International trading comes with numerous regulations. In this 3
Minute Explainer, we look at the basics of import management.
Governments around the world need to track goods coming into their
countries. Tracking import activity allows customs authorities to:
Determine whether or not a good is admissible
Assess duties and taxes
Collect trade statistics
Monitor controlled goods, such as narcotics, chemical weapons or
even endangered species
As a result, there are many regulations controlling the inbound
movement of goods. Poor processes can result in shipments getting
“stuck in Customs”, fines and penalties, or in some cases, shipments
being destroyed. Let’s take a look at the basics of import management.
Getting the Classification Correct
Companies engaged in global trade must properly classify their goods
with the correct commodity codes. Import and export management begins
with the classification of goods.
Almost all traded goods are classified with a six-digit code, called
a subheading. These subheadings come from the Harmonized Commodity
Description and Coding System — or Harmonized System (HS) — an
internationally recognized tariff classification system.
Almost every country in the world uses the HS. It gives customs
authorities a common way of classifying goods to track imports and
exports. No matter where a good is from, or where it is going, its
six-digit subheading will be the same.
However, the importing country may require more information than the
six-digit subheading. Countries can add extra digits to subheadings
for more granular information. For example, both the European Union
and the United States use ten-digit commodity codes.
Getting the classification correct is therefore crucial. If you
classify your goods incorrectly, you could be over- or underpaying
duties. You could also be missing out on lower or zero duties under a FTA.
Companies may never misclassify goods in order to pay less duties or
bypass other government regulations. To do this is to commit fraud.
Understanding Admissibility Requirements
Certain goods may be subject to admissibility requirements. For
example, certain goods may require certificates from government
agencies before they can be imported. Other goods may be subject to
anti-dumping and countervailing duties.
Classifying goods early on in the import process gives you advanced
visibility to these issues. Therefore, you can proactively address any
admissibility requirements before your goods arrive at a port of
entry. If you have not met all admissibility criteria, your goods are
likely to be held up in customs. This could also result in unexpected fees.
Where you buy your goods from can be almost as important as what the
goods are. Goods from certain countries may be subject to higher
tariffs. Conversely, goods from other countries may be eligible for
duty free entry under a free trade agreement.
Therefore, it is important to perform a competitive analysis between
potential suppliers and source countries beforehand.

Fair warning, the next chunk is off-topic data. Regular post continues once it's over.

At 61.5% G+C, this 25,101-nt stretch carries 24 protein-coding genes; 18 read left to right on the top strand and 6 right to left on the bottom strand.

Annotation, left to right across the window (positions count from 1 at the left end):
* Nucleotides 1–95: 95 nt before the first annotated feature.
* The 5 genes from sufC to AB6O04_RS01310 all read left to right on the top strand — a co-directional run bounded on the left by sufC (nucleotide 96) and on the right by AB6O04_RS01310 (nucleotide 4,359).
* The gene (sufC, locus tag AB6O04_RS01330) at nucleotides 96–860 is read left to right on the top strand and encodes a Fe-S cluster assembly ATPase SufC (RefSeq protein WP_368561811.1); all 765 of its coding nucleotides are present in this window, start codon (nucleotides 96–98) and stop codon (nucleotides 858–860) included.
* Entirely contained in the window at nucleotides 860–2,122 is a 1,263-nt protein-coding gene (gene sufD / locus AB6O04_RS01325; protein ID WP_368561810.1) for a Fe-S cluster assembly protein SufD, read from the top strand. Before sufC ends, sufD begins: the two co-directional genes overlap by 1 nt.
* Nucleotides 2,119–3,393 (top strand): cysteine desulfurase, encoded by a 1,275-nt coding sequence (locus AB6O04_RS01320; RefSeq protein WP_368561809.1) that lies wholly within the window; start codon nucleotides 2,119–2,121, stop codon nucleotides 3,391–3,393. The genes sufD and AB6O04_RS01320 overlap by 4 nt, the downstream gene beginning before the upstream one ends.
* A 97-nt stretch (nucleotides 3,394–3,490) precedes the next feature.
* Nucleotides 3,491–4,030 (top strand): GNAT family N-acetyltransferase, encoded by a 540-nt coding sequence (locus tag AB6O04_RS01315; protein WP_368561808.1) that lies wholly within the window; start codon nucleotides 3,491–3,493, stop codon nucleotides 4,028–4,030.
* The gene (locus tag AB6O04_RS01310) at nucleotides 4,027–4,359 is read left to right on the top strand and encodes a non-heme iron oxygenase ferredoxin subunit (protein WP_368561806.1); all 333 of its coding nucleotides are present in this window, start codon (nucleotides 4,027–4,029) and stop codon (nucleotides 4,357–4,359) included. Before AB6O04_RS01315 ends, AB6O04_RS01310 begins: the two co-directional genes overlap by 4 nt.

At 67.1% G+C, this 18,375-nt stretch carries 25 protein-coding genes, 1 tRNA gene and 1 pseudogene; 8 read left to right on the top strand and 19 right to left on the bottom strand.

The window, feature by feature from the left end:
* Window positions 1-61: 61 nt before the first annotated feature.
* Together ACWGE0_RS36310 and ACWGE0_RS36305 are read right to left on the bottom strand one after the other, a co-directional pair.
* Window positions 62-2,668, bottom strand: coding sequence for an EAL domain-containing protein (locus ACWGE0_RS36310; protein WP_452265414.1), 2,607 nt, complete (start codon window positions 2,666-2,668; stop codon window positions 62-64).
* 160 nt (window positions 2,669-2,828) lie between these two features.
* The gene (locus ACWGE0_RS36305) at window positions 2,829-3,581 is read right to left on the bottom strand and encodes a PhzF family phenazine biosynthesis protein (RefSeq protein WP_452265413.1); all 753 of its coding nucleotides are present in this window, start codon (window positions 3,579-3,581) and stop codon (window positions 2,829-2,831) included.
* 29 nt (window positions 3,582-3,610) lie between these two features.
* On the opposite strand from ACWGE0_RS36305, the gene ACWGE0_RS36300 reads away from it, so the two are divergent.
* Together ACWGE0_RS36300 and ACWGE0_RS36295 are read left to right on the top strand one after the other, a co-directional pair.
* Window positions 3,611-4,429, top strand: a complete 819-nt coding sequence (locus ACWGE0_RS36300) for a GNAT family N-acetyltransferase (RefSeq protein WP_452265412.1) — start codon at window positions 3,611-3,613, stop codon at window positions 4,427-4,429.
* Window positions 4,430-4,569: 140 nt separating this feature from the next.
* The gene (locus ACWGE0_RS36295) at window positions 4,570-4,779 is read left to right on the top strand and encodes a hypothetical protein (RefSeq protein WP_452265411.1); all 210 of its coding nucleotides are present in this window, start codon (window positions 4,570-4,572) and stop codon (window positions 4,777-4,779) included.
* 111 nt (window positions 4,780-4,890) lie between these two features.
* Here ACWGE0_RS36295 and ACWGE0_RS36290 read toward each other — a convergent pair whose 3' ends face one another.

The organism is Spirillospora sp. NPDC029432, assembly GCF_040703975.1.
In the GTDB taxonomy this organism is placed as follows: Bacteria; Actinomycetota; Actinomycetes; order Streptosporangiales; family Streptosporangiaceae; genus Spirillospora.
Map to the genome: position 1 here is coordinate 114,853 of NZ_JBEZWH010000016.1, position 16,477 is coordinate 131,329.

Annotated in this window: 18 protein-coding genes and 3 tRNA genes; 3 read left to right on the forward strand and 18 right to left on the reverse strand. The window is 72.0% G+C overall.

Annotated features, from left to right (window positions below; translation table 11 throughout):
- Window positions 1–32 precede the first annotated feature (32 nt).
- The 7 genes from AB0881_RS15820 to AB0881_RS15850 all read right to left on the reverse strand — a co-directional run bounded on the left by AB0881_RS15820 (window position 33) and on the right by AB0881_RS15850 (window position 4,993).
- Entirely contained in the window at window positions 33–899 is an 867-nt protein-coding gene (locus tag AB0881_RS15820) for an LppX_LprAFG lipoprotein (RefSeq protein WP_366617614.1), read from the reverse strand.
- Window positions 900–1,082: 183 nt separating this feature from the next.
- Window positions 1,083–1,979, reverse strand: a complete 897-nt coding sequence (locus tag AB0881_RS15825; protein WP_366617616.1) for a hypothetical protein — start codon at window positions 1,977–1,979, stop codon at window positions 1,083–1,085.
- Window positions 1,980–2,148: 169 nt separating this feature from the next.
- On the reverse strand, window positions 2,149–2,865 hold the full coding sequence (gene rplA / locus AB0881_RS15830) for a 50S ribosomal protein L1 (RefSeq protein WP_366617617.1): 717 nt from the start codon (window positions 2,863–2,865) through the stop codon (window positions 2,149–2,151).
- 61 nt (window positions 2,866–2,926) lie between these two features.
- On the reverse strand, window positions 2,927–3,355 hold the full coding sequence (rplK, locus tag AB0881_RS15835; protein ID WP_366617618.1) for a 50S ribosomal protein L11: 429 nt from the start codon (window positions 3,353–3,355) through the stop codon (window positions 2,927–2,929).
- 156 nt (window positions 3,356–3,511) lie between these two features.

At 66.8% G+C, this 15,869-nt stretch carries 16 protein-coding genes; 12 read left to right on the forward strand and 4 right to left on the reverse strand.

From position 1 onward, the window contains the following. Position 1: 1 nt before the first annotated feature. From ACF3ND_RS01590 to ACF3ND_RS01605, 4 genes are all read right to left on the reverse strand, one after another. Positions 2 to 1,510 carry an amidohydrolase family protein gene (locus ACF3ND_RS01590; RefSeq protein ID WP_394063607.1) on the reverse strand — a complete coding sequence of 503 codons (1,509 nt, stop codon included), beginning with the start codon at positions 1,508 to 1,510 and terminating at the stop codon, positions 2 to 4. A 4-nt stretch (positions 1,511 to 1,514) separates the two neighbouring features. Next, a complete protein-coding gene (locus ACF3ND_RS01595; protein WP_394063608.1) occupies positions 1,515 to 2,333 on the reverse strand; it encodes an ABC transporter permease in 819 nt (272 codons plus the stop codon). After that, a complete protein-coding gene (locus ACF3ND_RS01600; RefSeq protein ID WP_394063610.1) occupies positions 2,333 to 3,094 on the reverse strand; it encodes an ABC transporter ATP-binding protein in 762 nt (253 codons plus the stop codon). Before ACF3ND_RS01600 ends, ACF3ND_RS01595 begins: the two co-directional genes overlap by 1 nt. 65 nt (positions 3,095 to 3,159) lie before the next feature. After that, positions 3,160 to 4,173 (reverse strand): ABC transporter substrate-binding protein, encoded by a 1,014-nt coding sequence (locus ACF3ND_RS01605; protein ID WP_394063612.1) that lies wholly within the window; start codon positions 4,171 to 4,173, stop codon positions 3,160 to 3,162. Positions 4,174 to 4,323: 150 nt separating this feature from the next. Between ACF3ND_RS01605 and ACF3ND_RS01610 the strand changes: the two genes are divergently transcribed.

The Customs Entry
Companies must provide authorities with a customs entry. Ideally, an
enterprise should do an internal pre-entry to check their data before
filing this with customs authorities. Companies can either file their
own customs entries or use a broker to do this on their behalf.
Importer Security Filing — 10+2
Companies importing goods into the United States via ocean carrier
must provide an Import Security Filing (ISF). The ISF is commonly
known as 10+2. This must be filed with Customs and Border Protection
(CBP) 24 hours before the goods are loaded onto the carrier. The
importer must supply these ten data elements:
Manufacturer (or supplier) name and address
Seller (or owner) name and address
Buyer (or owner) name and address
Ship-to name and address
Container stuffing location
Consolidator (stuffer) name and address
Importer of record number/foreign trade zone applicant ID
Country of origin
HS subheading to six digits
The ocean carrier supplies the final two data elements:
Vessel stow plan
Container status messages
management solutions help organizations to adhere to these laws.
Import management solutions can also help companies to reduce costs
and optimize their trade operations. As a result, companies using
best-in-class processes gain a competitive advantage.
Import management solutions can help companies to:
Achieve a consistent classification process for ongoing compliance
Gain advance visibility to goods that have special admissibility requirements
Perform competitive analysis between suppliers
Automatically screen suppliers and other supply chain partners
Determine eligibility for preferential duties under a free trade agreement
Comply with free trade agreement regulations
Automate supporting documentation production, including customs documentation
Enable electronic filing of customs documentation
Track import metrics and enable recordkeeping
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IMPORT CLASSIFICATION: 5 LESSONS LEARNED
MINUTE EXPLAINER: ALL ABOUT FOREIGN-TRADE ZONES (FTZS)
MANAGEMENT: THE IMPORTANCE OF CORRECT CLASSIFICATION